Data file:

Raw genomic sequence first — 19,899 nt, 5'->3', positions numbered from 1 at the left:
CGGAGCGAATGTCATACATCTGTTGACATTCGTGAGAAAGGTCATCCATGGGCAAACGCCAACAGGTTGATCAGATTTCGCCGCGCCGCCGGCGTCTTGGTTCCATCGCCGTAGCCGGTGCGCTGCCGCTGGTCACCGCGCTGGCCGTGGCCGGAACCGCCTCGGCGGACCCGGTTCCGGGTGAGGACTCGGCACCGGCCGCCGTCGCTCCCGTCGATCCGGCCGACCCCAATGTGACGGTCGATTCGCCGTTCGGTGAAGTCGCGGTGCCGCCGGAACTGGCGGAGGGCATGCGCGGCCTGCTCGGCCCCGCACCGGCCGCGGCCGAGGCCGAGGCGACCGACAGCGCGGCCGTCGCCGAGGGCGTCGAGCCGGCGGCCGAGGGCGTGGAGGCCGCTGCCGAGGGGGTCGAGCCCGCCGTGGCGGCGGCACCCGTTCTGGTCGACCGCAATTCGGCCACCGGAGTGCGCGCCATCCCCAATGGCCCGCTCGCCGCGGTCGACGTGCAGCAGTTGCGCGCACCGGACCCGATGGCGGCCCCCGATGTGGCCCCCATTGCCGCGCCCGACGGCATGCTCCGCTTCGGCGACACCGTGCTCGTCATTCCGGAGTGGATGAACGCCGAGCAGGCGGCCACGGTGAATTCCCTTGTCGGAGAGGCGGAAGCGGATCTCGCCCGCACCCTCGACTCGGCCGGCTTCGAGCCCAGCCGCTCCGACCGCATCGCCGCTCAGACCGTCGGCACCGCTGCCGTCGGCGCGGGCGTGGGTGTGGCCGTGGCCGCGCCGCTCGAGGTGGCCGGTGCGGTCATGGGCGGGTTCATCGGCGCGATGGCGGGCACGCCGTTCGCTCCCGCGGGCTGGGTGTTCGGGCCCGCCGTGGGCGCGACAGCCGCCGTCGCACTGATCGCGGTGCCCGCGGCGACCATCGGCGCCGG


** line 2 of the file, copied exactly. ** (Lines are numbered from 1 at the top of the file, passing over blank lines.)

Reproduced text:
CGGAGCGAATGTCATACATCTGTTGACATTCGTGAGAAAGGTCATCCATGGGCAAACGCCAACAGGTTGATCAGATTTCGCCGCGCCGCCGGCGTCTTGGTTCCATCGCCGTAGCCGGTGCGCTGCCGCTGGTCACCGCGCTGGCCGTGGCCGGAACCGCCTCGGCGGACCCGGTTCCGGGTGAGGACTCGGCACCGGCCGCCGTCGCTCCCGTCGATCCGGCCGACCCCAATGTGACGGTCGATTCGCCGTTCGGTGAAGTCGCGGTGCCGCCGGAACTGGCGGAGGGCATGCGCGGCCTGCTCGGCCCCGCACCGGCCGCGGCCGAGGCCGAGGCGACCGACAGCGCGGCCGTCGCCGAGGGCGTCGAGCCGGCGGCCGAGGGCGTGGAGGCCGCTGCCGAGGGGGTCGAGCCCGCCGTGGCGGCGGCACCCGTTCTGGTCGACCGCAATTCGGCCACCGGAGTGCGCGCCATCCCCAATGGCCCGCTCGCCGCGGTCGACGTGCAGCAGTTGCGCGCACCGGACCCGATGGCGGCCCCCGATGTGGCCCCCATTGCCGCGCCCGACGGCATGCTCCGCTTCGGCGACACCGTGCTCGTCATTCCGGAGTGGATGAACGCCGAGCAGGCGGCCACGGTGAATTCCCTTGTCGGAGAGGCGGAAGCGGATCTCGCCCGCACCCTCGACTCGGCCGGCTTCGAGCCCAGCCGCTCCGACCGCATCGCCGCTCAGACCGTCGGCACCGCTGCCGTCGGCGCGGGCGTGGGTGTGGCCGTGGCCGCGCCGCTCGAGGTGGCCGGTGCGGTCATGGGCGGGTTCATCGGCGCGATGGCGGGCACGCCGTTCGCTCCCGCGGGCTGGGTGTTCGGGCCCGCCGTGGGCGCGACAGCCGCCGTCGCACTGATCGCGGTGCCCGCGGCGACCATCGGCGCCGG